March 18, 2009

Moving average

The standard freelance work is famine or feast, and while it'd be nice to have things smoother that'd also take away the random and non 9-to-5 nature of the work, and it's in the peaks and troughs that you get the rushes of doing the right thing with regard to getting lots of work / $ and then having enough loose time to bicycle around town at odd hours and do other things.

Below is one way to smooth things out.

Freelancing income, arbitrary units, June 2008 to February 2009

I plotted my freelancing income for the last nine months as regular numbers and as a cumulative average. What's unsurprising is that wild fluctuations are far more likely to come at the start of the process, and the line gets progressively smoother, with even large changes having little effect.

Now halfway through March, which so far has been less busier than February, although I'm due 200 or so pages of a philosophy thesis [book?] from the UK this Friday, which is supposed to be finished by Monday. No doubt it'll be on Derrida and make no sense, whether well written or not. Accepting jobs like this makes me wish I hadn't eaten all my modafinil long ago, but I charge by the hour and it'll take up the slack of the last few days of doing nothing paid.

Still, halfway through March and the income is not where I'd like it to be, and because I'm relatively new to this game and waiting on general economic collapse there are small episodes of panic...but then plotting it out as a moving average makes it that much easier to relax. [That and the ton of work that came in today after this was written, not posted]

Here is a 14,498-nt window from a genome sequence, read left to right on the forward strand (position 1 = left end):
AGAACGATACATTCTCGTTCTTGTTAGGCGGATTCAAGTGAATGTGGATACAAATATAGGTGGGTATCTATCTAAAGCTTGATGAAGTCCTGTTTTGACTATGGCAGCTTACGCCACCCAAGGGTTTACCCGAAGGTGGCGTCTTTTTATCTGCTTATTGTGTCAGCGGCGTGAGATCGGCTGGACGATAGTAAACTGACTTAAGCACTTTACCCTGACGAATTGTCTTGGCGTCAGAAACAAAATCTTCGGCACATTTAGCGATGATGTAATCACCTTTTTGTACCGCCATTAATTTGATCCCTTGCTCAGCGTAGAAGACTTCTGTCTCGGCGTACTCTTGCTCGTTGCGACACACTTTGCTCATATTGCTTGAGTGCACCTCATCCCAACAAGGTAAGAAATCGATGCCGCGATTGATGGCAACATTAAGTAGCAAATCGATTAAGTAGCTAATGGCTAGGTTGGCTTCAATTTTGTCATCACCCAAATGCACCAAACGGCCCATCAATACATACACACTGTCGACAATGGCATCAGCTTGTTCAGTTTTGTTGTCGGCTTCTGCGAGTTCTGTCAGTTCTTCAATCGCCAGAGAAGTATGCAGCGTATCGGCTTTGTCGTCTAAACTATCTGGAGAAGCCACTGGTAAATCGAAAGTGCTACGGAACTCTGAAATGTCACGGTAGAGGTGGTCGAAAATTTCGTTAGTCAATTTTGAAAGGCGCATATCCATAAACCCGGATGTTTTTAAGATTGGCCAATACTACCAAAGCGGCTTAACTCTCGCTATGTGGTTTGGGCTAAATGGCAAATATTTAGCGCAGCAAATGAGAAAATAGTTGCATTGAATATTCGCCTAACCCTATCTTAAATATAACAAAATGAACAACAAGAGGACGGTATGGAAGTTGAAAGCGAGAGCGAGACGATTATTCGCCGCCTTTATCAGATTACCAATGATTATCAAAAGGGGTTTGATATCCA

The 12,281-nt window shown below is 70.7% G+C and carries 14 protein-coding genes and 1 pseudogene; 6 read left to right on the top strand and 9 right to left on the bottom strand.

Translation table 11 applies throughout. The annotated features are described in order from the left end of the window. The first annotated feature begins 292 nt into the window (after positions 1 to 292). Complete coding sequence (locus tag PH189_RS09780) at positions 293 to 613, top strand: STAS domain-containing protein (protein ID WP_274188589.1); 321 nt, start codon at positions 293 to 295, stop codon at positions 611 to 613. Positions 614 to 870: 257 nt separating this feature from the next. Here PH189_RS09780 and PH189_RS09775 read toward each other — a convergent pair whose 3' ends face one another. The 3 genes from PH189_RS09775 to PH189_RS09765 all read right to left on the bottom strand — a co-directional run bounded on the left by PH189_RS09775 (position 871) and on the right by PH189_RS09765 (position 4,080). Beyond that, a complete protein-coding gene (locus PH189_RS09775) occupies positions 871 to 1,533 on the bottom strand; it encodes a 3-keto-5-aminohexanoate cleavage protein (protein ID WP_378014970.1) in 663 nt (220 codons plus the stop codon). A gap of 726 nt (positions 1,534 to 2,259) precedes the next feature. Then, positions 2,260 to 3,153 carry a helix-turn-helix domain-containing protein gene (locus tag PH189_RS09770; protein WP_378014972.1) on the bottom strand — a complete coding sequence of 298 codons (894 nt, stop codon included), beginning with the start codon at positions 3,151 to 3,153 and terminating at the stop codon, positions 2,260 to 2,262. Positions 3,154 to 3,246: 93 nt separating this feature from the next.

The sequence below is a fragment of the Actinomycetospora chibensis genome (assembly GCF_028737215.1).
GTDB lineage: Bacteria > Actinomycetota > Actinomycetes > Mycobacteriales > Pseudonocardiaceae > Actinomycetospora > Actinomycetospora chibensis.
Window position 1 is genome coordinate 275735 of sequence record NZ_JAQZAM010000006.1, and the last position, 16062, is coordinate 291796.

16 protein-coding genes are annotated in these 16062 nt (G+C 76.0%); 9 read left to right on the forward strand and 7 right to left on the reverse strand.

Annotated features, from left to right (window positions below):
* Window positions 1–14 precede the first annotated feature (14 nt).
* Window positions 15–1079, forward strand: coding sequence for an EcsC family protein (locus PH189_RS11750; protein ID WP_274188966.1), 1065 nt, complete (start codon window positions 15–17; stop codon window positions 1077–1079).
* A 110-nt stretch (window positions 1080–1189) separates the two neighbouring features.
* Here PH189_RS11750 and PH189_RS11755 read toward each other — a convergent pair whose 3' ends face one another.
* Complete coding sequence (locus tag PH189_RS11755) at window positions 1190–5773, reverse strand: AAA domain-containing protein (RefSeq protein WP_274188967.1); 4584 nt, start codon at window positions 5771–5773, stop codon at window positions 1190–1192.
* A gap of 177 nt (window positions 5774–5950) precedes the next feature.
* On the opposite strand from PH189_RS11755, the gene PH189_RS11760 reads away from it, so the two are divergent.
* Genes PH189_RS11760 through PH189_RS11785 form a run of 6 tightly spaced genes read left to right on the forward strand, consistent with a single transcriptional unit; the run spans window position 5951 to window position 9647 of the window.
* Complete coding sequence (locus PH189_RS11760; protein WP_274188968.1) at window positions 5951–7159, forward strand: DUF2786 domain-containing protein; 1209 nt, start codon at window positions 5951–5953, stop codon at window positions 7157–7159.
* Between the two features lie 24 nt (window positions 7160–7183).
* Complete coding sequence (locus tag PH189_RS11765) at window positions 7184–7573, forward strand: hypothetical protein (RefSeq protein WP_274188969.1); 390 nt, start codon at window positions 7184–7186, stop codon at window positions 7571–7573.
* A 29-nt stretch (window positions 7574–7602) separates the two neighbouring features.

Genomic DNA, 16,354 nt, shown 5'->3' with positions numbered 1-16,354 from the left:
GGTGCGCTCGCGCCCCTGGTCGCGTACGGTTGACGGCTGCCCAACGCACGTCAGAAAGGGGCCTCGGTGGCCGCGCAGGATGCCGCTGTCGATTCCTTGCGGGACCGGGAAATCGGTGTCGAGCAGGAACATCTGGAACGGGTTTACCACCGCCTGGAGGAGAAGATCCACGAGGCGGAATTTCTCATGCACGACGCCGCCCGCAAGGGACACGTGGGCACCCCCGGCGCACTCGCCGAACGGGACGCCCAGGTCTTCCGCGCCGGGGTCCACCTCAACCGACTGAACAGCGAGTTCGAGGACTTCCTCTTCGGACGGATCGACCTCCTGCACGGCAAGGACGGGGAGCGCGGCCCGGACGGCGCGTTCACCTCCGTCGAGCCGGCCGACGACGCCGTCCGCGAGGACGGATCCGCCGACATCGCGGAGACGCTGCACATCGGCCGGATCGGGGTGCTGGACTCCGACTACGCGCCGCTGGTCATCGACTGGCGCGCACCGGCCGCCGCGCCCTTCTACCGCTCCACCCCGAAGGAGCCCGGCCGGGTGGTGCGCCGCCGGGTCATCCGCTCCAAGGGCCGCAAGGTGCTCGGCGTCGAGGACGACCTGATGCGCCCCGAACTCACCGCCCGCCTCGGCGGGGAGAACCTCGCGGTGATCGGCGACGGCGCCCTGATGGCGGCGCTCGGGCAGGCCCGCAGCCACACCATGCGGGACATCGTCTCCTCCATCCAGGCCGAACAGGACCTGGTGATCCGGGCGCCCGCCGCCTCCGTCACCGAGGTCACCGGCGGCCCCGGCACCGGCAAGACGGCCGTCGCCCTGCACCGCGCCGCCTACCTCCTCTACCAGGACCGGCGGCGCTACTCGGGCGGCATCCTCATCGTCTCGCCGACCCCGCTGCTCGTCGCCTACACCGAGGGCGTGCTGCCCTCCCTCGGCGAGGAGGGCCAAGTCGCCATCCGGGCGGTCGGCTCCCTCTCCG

Looking at the figure and thinking back to the stoicism of the last post and whether this can be applied more widely. Wild fluctuations of feeling in youth, and then gradually less buffeted by life's ups and downs. One thing against this is that humans are not rational, and specifically not rational accountants of their own well-being. But then the theory of the hedonic treadmill would support the idea of something like a moving average for happiness (I brain fails when it comes to real stretching).

Abstract from a related paper [pdf] with too many numbers for me to really enjoy
There is consent among psychologists and some economists that satisfaction from some events, like income and marriage, is adaptive. We propose a subtle but vital difference: happiness may itself be adaptive. First we present a model to explain the emergence of adaptive stimuli. We test our hypotheses running dynamic happiness regressions based on data from the German Socio-Economic Panel Study, the British Household Panel Survey and the Swiss Household Panel. Surprisingly, the autoregressive component is positive and significant in most econometric models considered. We propose that the hedonic treadmill may be mixed with what we call the "scale treadmill".
Deconstructing the Hedonic Treadmill Perez, Ricardo and Bottan (2008)

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